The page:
There is also a pathway that circles behind the chapel and leads you along the palace walls.  You can walk all the way around the palace along the wall and catch wonderful views of the Moorish Castle as well as the town of Sintra.

Moorish castle from palace of pena

Views of the Moorish Castle from the Palace of Pena walls

We walked back down the hill from the palace to the bus stop. We caught the next bus (keep your ticket handy to show the driver) and were off to see the Palace of Sintra.

Snack Break

We got off the bus and decided to take a snack break before heading to the National Palace of Sintra.  So we stopped at Piriquita, a bakery that was recommended on the Netflix show Somebody Feed Phil.  They have a local style pasteis that are a little different than the kind we ate in Lisbon (click here to read more on that). They were good, but honestly, they don’t hold a candle to Pasteis de Belem.

We tried both the version that was unique to Sintra as well as the regular Portuguese pasteis. They are served cold – which makes a difference, the one that is long and has a flaky sugar-coated crust was pretty good, it sort of reminded me of a strudel.

Pasteis de nata and pastries in Sintra Portugal

Sintra National Palace

The Palace of Sintra is unique in its own right.  It has two cone-shaped chimneys and a big open square out front with views of the city below.

Palace of Sintra with two distinct cone shaped chimneys

Notice the unique cone-shaped chimneys.

We timed our visit just right as we pretty much had the palace to ourselves. Which was very apparent when I would attempt to walk across the floors and my shoes would squeak, squeak, squeak with every step.  It was really funny and annoying at the same time.

Wooden desk with tiled fireplace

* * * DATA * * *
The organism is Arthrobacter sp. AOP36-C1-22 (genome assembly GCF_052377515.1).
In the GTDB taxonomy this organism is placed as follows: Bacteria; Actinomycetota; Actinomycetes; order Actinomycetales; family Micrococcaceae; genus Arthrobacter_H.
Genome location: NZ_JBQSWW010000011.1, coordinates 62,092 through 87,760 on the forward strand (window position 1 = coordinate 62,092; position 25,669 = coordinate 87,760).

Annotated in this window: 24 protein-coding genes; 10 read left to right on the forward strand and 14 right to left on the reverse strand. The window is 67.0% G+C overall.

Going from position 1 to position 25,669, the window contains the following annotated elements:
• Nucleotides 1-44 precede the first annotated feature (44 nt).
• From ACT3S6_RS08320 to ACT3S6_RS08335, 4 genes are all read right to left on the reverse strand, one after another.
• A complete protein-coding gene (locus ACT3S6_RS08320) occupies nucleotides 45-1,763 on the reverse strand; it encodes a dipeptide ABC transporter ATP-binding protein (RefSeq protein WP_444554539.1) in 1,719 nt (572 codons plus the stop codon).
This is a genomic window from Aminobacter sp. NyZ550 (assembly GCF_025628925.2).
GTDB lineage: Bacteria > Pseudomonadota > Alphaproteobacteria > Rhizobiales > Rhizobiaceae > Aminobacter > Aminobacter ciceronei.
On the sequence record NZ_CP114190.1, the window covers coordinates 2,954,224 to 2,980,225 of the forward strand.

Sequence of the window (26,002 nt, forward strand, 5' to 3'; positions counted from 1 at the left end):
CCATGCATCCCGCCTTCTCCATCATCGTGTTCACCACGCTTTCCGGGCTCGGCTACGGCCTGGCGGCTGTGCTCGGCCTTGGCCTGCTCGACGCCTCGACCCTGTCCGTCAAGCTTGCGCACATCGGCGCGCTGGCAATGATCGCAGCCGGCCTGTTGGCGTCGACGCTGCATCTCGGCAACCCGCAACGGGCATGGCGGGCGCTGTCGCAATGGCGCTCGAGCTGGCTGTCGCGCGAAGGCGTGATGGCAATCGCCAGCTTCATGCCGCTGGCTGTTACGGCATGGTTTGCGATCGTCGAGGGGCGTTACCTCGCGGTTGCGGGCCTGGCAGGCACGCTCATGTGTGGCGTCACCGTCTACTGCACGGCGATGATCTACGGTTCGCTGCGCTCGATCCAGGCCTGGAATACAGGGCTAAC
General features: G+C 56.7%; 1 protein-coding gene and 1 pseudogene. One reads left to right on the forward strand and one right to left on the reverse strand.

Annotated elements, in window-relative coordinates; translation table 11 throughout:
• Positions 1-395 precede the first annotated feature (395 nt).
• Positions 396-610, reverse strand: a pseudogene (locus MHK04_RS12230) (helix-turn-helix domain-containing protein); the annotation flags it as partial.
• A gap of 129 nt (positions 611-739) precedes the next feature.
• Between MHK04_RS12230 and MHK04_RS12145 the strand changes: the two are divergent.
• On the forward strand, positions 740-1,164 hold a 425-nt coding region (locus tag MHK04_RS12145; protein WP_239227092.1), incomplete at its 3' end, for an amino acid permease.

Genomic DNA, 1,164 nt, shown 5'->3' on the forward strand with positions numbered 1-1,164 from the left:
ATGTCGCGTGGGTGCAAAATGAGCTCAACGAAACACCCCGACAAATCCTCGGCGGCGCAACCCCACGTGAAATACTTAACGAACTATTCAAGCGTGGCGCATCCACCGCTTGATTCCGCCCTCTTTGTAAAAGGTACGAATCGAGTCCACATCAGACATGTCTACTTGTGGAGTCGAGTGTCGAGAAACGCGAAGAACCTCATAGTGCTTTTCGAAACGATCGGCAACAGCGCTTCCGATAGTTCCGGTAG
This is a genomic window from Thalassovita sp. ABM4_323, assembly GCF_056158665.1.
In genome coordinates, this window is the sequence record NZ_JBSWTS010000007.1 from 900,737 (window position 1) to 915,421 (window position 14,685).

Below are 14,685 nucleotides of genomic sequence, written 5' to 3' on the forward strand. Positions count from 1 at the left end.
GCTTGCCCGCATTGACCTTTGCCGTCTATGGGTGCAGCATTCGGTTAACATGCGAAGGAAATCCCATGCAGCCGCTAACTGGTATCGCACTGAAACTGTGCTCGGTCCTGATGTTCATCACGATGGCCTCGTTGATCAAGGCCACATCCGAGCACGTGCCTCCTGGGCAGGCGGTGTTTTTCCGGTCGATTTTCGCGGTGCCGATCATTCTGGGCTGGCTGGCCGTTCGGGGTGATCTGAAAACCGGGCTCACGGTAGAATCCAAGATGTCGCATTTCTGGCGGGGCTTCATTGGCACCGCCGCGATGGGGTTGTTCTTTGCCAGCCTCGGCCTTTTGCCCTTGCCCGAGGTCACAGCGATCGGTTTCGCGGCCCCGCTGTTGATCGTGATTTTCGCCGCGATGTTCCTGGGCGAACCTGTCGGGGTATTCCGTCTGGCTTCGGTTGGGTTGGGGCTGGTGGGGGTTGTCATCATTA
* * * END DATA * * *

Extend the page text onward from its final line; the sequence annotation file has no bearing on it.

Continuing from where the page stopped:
The Sintra National Palace has rooms with unique ceilings and wood furniture, walls with beautiful tiling, an enormous Murano glass chandelier, a garden, it’s own chapel and much more.

Blue & White Tiled Walls

I know most people will probably come to Sintra to see the Palace of Pena, but I highly recommend also visiting the National Palace of Sintra.

Murano glass chandelier at Palace of Sintra

Afterward, we left the palace and walked back down the street to where the bus had let us off before and got on the next bus (showing our receipt again) that soon dropped us off at the train station.

Back in Lisbon

We ended our last night in Lisbon doing laundry.  Yeah I know, real glamorous, but you have to do it sometime!  Also, a laundromat is a great place to meet people. We met a Brazilian man who was in Lisbon studying to get his Master’s degree.  It was great learning about his perspective on living in both Lisbon and in Brazil.

For more on how we spent our first two days in Lisbon read about it here on Things to Do in Lisbon. And if you’re looking for a great place for dinner in Lisbon check out my experience at Cantinho Lusitano.

Useful Info:

  • Rossio Train Station & Oriente Tran Station are the two main train stations for getting to Sintra from Lisbon.  Check out their timetables here.
  • Bus 434 in Sintra will take you on a loop starting at the train station going to the Moorish Castle, Palace of Pena, National Palace of Sintra and back to the train station.
  • Uber in Lisbon is very affordable, you can check out Uber fares.